Mechanism of nocturnal oxyhemoglobin desaturationin children and adolescents with sickle cell disease
Department of Pediatrics, Albert Einstein College of Medicine, Montefiore Medical Center, Bronx, New York, USA. Pediatric Pulmonology
(Impact Factor: 2.7).
12/1999; 28(6):418-22. DOI: 10.1002/(SICI)1099-0496(199912)28:63.3.CO;2-4
Oxyhemoglobin desaturation in patients with sickle cell disease has been proposed as a possible mechanism in the initiaton of vasco-occlusive pain crises. Nocturnal oxyhemoglobin desaturation (NOD) has been described with a prevalence of up to 40% in children and adolescents with sickle cell disease. The objective of this study was to evaluate the mechanisms of nocturnal oxyhemoglobin desaturation in sickle cell disease and determine the role of obstructive sleep apnea. We performed 16-channel polysomnograms and pulmonary function testing in 20 patients with sickle cell disease (ages 7-21 years) who had documented desaturation on home oximetry studies. The median saturation awake was 94% (quartile range, 88-95). Median saturation during REM sleep was 93.5% (88-95) and during non-REM sleep 93.5% (87.5-95). The median respiratory disturbance index was low (1.35 quartile range, 0.25-2.85). Twelve patients had no obstructive apnea recorded, while 3 patients had a total of 9 or 10 episodes during the entire study. The median snoring time was 5. 65% of total sleep time (quartile range, 1.35-22.65). There was no correlation between number of obstructive apneas and mean sleeping saturation (r = 0.012, p = 0.95). There was no correlation between pulmonary function data and prevalence of NOD. There was a strong, positive correlation between sleeping and awake saturation (r = 0.96, p < 0.001). We conclude that while nocturnal oxyhemoglobin desaturation may be common in children and adolescents with sickle cell disease, upper airway obstruction does not appear to play an important role in its genesis.
Available from: Mariane de Montalembert
- "Respiratory complications such as acute chest syndrome (ACS) and pulmonary hypertension (PH) are the most common identifiable causes of premature death in adults with SCD . Many studies of children with SCD showed hypoxia during the day, while sleeping, or after exercising –. The consequences of hypoxia in SCD children are unclear. "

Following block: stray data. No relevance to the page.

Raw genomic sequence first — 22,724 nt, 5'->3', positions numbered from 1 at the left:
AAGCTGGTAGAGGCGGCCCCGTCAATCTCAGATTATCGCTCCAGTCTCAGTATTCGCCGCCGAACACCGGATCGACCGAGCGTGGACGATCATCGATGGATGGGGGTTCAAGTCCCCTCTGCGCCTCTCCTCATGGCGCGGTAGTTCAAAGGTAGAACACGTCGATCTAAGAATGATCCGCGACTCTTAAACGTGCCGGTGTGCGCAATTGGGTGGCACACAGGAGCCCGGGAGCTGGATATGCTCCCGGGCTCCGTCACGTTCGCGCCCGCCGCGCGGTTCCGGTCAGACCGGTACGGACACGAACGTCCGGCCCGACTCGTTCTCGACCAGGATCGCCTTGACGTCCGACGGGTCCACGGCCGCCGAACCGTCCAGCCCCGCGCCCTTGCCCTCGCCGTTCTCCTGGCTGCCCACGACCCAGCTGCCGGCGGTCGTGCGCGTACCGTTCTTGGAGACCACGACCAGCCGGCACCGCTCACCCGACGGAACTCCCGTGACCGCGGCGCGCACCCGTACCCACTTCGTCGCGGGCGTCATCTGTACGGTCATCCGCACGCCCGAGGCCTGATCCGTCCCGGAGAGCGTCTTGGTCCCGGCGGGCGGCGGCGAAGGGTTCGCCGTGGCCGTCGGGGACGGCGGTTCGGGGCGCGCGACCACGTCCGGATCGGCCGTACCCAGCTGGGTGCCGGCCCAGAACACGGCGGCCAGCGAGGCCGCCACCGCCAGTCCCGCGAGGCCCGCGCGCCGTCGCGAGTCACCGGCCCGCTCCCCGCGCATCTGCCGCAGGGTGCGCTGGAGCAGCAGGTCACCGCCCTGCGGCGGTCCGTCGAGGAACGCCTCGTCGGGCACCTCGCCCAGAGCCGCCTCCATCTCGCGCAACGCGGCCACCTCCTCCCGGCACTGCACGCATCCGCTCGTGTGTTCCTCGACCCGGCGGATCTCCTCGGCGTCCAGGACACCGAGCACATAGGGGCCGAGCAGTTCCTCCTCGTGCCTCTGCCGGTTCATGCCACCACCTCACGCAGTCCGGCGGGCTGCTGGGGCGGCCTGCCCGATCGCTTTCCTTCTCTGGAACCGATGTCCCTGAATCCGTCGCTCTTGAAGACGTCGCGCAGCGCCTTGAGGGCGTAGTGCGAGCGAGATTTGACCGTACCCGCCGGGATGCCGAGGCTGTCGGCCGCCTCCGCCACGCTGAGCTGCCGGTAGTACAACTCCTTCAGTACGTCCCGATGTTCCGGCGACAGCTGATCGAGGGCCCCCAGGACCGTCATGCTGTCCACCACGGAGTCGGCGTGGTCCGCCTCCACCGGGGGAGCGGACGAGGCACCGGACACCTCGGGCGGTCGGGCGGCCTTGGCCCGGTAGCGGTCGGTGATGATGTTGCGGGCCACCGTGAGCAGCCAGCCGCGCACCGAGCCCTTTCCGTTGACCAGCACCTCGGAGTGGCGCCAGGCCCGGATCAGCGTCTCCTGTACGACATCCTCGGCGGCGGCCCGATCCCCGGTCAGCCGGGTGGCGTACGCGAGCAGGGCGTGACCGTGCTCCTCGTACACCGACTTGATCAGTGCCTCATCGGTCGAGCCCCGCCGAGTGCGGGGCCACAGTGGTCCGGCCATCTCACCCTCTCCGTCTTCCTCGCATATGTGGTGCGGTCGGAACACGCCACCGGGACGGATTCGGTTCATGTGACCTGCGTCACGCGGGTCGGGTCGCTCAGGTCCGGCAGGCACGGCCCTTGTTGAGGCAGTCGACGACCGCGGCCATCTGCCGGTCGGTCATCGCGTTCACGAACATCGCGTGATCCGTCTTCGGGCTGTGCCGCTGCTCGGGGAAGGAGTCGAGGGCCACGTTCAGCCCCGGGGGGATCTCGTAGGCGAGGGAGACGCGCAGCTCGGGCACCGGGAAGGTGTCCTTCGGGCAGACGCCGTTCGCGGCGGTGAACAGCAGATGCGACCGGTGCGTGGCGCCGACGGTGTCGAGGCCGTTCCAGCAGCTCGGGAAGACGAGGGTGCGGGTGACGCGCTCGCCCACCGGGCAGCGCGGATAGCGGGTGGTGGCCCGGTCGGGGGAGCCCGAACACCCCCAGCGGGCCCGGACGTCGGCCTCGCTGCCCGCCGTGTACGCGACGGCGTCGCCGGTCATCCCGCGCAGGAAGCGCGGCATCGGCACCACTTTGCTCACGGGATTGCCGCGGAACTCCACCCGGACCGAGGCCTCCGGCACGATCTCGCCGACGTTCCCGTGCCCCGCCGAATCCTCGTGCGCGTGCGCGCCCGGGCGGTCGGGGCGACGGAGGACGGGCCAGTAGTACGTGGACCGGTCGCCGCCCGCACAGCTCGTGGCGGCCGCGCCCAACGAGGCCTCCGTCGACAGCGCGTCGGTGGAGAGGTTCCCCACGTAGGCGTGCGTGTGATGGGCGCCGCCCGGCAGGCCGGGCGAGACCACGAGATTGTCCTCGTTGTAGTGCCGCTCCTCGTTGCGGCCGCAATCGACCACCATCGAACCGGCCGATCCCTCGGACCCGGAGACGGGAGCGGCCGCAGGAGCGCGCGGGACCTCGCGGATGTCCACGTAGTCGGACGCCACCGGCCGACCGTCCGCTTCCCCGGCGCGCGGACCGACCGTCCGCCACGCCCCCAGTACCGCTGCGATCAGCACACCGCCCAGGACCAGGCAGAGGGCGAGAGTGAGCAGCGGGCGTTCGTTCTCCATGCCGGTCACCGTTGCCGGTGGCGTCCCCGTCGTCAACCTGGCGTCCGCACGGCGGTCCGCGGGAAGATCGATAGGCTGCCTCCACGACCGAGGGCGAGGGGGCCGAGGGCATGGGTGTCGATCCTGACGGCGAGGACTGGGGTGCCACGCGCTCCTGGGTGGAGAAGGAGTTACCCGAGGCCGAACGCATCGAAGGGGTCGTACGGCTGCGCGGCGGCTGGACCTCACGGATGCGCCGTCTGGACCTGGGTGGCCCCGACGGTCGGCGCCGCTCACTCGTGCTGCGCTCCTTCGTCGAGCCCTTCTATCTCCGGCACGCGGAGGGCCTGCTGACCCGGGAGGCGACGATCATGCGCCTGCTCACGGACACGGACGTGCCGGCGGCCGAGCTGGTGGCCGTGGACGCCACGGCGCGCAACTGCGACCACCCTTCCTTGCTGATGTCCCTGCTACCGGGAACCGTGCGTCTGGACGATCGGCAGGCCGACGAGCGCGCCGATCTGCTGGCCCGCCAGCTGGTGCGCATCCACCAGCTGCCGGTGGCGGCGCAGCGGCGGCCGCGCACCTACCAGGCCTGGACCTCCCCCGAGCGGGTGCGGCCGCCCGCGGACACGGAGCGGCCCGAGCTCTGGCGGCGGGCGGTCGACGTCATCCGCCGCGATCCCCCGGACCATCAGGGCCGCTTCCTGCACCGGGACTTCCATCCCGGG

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ABSTRACT: Hypoxia is a common feature in children with sickle cell disease (SCD) that is inconsistently associated with painful crises and acute chest syndrome. To assess the prevalence and risk factors of hypoxia, we recorded daytime, nocturnal, and postexercise pulse oximetry (SpO2) values in 39 SCD patients with a median age of 10.8 years. Median daytime SpO2 was 97% (range, 89%-100%), and 36% of patients had daytime hypoxia defined as SpO2<96%. Median nocturnal SpO2 was 94.7% (range, 87.7%-99.5%), 50% of patients had nocturnal hypoxia defined as SpO2≤93%, and 11(37%) patients spent more than 10% of their total sleep time with SpO2<90%. Median postexercise SpO2 was 94% (range, 72%-100%) and 44.7% of patients had postexercise hypoxia defined as an SpO2 decrease ≥3% after a 6-minute walk test. Among patients with normal daytime SpO2, 35% had nocturnal and 42% postexercise hypoxia. Compared to 9 patients without daytime, nocturnal, or postexercise hypoxia, 25 patients with hypoxia under at least one of these three conditions had greater anemia severity (P = 0.01), lower HbF levels (P = 0.04), and higher aspartate aminotransferase levels (P = 0.03). Males predominated among patients with postexercise hypoxia (P = 0.004). Hypoxia correlated neither with painful crises nor with acute chest syndrome. Of 32 evaluable patients, 6 (18.8%) had a tricuspid regurgitation velocity ≥2.6 m/s, and this feature was associated with anemia (P = 0.044). Median percentage of the predicted distance covered during a 6-minute walk test was 86% [46-120]; the distance was negatively associated with LDH (P = 0.044) and with a past history of acute chest syndrome (P = 0.009). In conclusion, severe episodes of nocturnal and postexercise hypoxia are common in children with SCD, even those with normal daytime SpO2.